Amid the carnage of Okinawa, America also lost its greatest reporter.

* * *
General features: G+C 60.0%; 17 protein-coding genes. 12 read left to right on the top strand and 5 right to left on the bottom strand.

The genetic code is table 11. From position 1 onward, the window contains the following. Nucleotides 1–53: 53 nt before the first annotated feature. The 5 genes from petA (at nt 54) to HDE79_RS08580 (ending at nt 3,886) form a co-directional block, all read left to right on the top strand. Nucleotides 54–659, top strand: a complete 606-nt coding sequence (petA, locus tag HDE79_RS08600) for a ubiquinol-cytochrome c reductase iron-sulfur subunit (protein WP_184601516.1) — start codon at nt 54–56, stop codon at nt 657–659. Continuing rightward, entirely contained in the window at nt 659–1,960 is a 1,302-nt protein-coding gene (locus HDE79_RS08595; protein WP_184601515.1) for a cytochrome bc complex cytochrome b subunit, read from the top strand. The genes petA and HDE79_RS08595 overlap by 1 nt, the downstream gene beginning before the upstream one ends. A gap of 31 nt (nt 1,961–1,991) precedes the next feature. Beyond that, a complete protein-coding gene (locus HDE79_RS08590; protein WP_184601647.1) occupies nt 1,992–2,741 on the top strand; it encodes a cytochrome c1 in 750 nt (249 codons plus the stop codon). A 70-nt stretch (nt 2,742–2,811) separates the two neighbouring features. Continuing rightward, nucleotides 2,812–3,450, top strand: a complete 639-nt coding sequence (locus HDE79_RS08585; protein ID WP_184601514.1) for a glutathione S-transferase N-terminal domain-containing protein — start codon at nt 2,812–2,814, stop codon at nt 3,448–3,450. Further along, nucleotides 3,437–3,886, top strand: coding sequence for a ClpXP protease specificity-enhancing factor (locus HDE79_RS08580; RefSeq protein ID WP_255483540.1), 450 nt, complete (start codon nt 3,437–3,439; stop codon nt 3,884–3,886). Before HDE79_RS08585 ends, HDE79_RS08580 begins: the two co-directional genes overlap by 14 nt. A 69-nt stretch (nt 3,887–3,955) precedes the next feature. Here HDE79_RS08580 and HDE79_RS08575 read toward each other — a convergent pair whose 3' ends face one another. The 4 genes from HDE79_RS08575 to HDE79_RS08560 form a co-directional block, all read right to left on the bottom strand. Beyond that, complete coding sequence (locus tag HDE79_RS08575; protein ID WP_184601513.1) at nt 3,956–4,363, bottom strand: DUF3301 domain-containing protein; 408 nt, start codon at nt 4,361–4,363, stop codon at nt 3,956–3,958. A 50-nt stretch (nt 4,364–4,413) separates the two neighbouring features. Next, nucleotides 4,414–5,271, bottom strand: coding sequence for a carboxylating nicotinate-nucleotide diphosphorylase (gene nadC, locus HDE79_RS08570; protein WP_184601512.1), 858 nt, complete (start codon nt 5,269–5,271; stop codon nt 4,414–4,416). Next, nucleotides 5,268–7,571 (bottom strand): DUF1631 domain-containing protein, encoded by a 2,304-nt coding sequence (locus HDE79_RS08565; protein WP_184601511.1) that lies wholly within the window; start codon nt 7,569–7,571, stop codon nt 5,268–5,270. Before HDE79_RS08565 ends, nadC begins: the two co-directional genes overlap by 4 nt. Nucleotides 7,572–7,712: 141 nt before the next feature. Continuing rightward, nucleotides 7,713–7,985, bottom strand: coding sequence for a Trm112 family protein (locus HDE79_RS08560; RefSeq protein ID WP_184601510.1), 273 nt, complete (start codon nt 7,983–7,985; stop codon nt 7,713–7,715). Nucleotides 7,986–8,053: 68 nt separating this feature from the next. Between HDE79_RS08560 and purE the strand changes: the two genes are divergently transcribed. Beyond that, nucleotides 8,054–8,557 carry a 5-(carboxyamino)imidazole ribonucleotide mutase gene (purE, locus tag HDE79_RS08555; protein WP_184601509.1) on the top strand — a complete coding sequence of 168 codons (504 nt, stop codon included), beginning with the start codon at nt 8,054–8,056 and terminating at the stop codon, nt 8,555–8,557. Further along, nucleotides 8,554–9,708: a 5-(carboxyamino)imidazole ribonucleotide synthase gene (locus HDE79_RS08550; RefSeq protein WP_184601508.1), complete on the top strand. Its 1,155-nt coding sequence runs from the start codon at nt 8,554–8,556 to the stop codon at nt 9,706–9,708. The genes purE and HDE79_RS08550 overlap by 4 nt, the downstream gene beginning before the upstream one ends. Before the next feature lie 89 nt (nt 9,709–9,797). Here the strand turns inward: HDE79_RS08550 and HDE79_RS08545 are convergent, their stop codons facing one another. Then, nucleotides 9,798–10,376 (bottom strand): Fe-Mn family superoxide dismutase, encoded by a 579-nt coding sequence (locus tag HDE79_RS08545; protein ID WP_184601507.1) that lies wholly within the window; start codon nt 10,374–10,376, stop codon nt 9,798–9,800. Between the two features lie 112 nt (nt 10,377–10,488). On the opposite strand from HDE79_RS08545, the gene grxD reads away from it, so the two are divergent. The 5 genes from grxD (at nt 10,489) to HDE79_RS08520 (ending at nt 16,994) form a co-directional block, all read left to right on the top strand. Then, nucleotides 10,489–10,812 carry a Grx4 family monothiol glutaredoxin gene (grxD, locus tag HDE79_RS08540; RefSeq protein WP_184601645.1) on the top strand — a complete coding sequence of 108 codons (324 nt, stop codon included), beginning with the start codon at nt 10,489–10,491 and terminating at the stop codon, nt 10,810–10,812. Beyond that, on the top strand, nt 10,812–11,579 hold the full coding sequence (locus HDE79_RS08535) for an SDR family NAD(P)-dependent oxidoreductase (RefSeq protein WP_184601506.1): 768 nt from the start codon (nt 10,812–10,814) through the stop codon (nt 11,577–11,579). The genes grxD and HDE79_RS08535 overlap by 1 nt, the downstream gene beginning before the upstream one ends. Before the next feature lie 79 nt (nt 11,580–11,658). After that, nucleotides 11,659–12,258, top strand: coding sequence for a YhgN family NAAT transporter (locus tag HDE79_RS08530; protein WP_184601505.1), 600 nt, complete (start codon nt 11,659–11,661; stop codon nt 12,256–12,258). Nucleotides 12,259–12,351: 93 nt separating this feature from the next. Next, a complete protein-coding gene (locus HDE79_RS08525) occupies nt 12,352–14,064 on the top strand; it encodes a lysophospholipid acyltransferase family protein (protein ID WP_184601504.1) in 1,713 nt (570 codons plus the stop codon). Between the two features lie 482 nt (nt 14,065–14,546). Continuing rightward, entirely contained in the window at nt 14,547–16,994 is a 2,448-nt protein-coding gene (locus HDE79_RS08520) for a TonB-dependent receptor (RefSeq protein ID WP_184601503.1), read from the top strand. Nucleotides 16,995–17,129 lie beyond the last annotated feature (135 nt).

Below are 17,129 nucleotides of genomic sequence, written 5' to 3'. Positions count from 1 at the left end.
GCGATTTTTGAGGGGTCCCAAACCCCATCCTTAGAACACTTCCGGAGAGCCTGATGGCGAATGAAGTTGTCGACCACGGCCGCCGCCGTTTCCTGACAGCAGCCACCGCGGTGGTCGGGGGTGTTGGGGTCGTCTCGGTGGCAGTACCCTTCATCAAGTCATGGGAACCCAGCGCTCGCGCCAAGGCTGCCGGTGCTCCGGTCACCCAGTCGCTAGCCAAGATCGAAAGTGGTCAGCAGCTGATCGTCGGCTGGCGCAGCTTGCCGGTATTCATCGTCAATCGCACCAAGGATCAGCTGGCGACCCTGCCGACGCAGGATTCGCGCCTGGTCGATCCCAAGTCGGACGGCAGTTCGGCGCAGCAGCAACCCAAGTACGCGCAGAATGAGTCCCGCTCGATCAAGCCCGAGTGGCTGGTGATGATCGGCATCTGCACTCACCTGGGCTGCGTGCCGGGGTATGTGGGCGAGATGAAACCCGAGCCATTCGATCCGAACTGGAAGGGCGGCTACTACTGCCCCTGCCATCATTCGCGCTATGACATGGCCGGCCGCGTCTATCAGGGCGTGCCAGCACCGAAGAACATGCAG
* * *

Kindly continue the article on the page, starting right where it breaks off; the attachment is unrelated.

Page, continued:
He wrote like none of the rest. The official, pressagent, advertising-agency writing that fills the newspapers, magazines, and radio with its hearty reassuring lies, its mechanical and heartless superlatives; the rhetorical, sensational, and professional pieces of ordinary Time-Life journalism &mdash the same no matter what the subject, who the writer; the condescending, preoccupied work of “real writers” officially pretending to be correspondents for the duration: all this writing about the war that by its quality denies the nature and even the existence of the war, he neither competed with nor was affected by. He was affected by, obsessed with, one thing &mdash the real war: that is, the people in it, all those privite wars the imaginary sum of which is the public war; and he knew that his private war, his compulsive obligation, was to write what he had seen and heard and felt so that neither those who had felt it nor those who had not could ever again believe that it was necessary for anyone to be ignorant of it. He was their witness; and he looked not to find evidence for his own theories or desires, to condemn, to explain away, to justify, but only to see, and to tell what he saw. What he cared about was the facts. But facts are only facts as we see them, as we feel them; and he knew to what a degree experience &mdash especially in war &mdash is “seeing only faintly and not wanting to see at all.” The exactly incongruous, the crazily prosaic, the finally convincing fact &mdash that must be true because no one could have made it up, that must be Pyle because no one else would hive noticed it &mdash was his technical obsession, because he knew it was only by means of it that he could make us understand his moral obsession: what happens to men in our war. (A few reporters cared almost as much and tried almost as hard; but their work is hurt by emotional forcing, self-consciousness, the hopeless strain between their material and their technique. To the reporter’s trained consciousness there is something incidental, merely personal, almost meretricious, about his exact emotions or perceptions or moral judgments; these things are not part of “the facts,” and he professionally supplies only as much of their generalized, familiar equivalents as his readers immediately demand and immediately accept. These things, for many years, had been the only facts for Pyle.) Pyle did not care how he told it if he could make us feel it; there is neither self-protectiveness nor self-exploitation in his style. What he saw and what he felt he said. He used for ordinary narration a plain, transparent, but oddly personal style &mdash a style that could convince anybody of anything; but when his perceptions or emotions were complex, far-reaching, and profound, he did his utmost to express their quality fully &mdash at his best with the most exact intensity, at his worst with a rather appealingly old-fashioned spaciousness of rhetoric. It is easy to be critical of some of these last passages, and of the flat homeliness of others: he possessed few of the unessential qualities of the accomplished writer but &mdash at his rare best &mdash many of the essential qualities of the great writer. It was puzzling and disheartening to read some of the reviews of his books: the insistence that this was not “great” reporting, the work of a “real” writer, but only a good reporter, a good man &mdash nobody missed that &mdash reproducing what the “G. I. Joes” felt and said. (Some writers seemed compelled to use about him, as they do about all soldiers who are at the same time enlisted men, the words simple, plain, or little &mdash so disquieting in their revelation of the writers’ knowledge and values.) And yet all of us knew better. We felt most the moral qualities of his work and life; but we could not help realizing that his work was, in our time, an unprecedented aesthetic triumph: because of it most of the people of a country felt, in the fullest moral and emotional sense, something that had never happened to them, that they could never have imagined without it &mdash a war.